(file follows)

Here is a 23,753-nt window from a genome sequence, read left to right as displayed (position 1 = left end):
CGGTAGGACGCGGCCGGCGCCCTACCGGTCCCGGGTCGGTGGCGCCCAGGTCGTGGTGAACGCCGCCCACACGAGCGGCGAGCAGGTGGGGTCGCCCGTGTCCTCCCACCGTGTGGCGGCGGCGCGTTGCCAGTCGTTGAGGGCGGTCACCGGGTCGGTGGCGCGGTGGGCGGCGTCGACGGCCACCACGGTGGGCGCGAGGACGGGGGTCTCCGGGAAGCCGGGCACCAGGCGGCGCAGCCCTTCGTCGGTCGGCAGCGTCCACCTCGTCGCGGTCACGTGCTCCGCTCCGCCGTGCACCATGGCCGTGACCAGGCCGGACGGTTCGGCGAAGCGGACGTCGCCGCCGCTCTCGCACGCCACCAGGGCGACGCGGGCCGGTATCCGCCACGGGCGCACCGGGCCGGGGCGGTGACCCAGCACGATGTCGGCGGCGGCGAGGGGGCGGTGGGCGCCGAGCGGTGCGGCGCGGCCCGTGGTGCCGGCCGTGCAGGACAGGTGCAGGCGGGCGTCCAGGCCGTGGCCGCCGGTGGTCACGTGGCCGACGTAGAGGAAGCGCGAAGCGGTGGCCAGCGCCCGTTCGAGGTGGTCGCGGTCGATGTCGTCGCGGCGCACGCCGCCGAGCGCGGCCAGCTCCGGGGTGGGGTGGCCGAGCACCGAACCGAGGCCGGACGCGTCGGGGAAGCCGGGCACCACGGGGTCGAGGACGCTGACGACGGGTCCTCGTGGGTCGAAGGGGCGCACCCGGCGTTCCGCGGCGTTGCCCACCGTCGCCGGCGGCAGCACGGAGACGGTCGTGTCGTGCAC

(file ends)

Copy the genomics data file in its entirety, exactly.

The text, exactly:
Here is a 23,753-nt window from a genome sequence, read left to right as displayed (position 1 = left end):
CGGTAGGACGCGGCCGGCGCCCTACCGGTCCCGGGTCGGTGGCGCCCAGGTCGTGGTGAACGCCGCCCACACGAGCGGCGAGCAGGTGGGGTCGCCCGTGTCCTCCCACCGTGTGGCGGCGGCGCGTTGCCAGTCGTTGAGGGCGGTCACCGGGTCGGTGGCGCGGTGGGCGGCGTCGACGGCCACCACGGTGGGCGCGAGGACGGGGGTCTCCGGGAAGCCGGGCACCAGGCGGCGCAGCCCTTCGTCGGTCGGCAGCGTCCACCTCGTCGCGGTCACGTGCTCCGCTCCGCCGTGCACCATGGCCGTGACCAGGCCGGACGGTTCGGCGAAGCGGACGTCGCCGCCGCTCTCGCACGCCACCAGGGCGACGCGGGCCGGTATCCGCCACGGGCGCACCGGGCCGGGGCGGTGACCCAGCACGATGTCGGCGGCGGCGAGGGGGCGGTGGGCGCCGAGCGGTGCGGCGCGGCCCGTGGTGCCGGCCGTGCAGGACAGGTGCAGGCGGGCGTCCAGGCCGTGGCCGCCGGTGGTCACGTGGCCGACGTAGAGGAAGCGCGAAGCGGTGGCCAGCGCCCGTTCGAGGTGGTCGCGGTCGATGTCGTCGCGGCGCACGCCGCCGAGCGCGGCCAGCTCCGGGGTGGGGTGGCCGAGCACCGAACCGAGGCCGGACGCGTCGGGGAAGCCGGGCACCACGGGGTCGAGGACGCTGACGACGGGTCCTCGTGGGTCGAAGGGGCGCACCCGGCGTTCCGCGGCGTTGCCCACCGTCGCCGGCGGCAGCACGGAGACGGTCGTGTCGTGCAC